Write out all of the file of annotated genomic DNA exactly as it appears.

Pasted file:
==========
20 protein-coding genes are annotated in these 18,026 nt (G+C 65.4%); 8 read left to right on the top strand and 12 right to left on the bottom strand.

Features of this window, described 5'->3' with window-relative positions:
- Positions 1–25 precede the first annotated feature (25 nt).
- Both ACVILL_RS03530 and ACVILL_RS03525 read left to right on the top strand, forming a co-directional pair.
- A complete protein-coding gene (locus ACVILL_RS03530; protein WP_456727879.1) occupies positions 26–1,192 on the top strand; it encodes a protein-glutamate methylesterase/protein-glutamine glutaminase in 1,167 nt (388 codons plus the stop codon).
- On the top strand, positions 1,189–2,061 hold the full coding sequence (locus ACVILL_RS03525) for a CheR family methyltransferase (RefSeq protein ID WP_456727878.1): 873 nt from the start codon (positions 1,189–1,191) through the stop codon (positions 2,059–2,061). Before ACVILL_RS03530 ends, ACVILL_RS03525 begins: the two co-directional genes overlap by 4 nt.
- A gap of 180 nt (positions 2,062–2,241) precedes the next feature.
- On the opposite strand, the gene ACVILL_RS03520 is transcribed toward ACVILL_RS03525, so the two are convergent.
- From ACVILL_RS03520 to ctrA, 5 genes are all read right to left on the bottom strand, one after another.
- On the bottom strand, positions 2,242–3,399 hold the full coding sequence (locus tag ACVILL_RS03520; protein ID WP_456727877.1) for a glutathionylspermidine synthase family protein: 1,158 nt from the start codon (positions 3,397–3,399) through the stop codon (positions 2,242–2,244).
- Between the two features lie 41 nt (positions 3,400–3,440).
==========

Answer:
20 protein-coding genes are annotated in these 18,026 nt (G+C 65.4%); 8 read left to right on the top strand and 12 right to left on the bottom strand.

Features of this window, described 5'->3' with window-relative positions:
- Positions 1–25 precede the first annotated feature (25 nt).
- Both ACVILL_RS03530 and ACVILL_RS03525 read left to right on the top strand, forming a co-directional pair.
- A complete protein-coding gene (locus ACVILL_RS03530; protein WP_456727879.1) occupies positions 26–1,192 on the top strand; it encodes a protein-glutamate methylesterase/protein-glutamine glutaminase in 1,167 nt (388 codons plus the stop codon).
- On the top strand, positions 1,189–2,061 hold the full coding sequence (locus ACVILL_RS03525) for a CheR family methyltransferase (RefSeq protein ID WP_456727878.1): 873 nt from the start codon (positions 1,189–1,191) through the stop codon (positions 2,059–2,061). Before ACVILL_RS03530 ends, ACVILL_RS03525 begins: the two co-directional genes overlap by 4 nt.
- A gap of 180 nt (positions 2,062–2,241) precedes the next feature.
- On the opposite strand, the gene ACVILL_RS03520 is transcribed toward ACVILL_RS03525, so the two are convergent.
- From ACVILL_RS03520 to ctrA, 5 genes are all read right to left on the bottom strand, one after another.
- On the bottom strand, positions 2,242–3,399 hold the full coding sequence (locus tag ACVILL_RS03520; protein ID WP_456727877.1) for a glutathionylspermidine synthase family protein: 1,158 nt from the start codon (positions 3,397–3,399) through the stop codon (positions 2,242–2,244).
- Between the two features lie 41 nt (positions 3,400–3,440).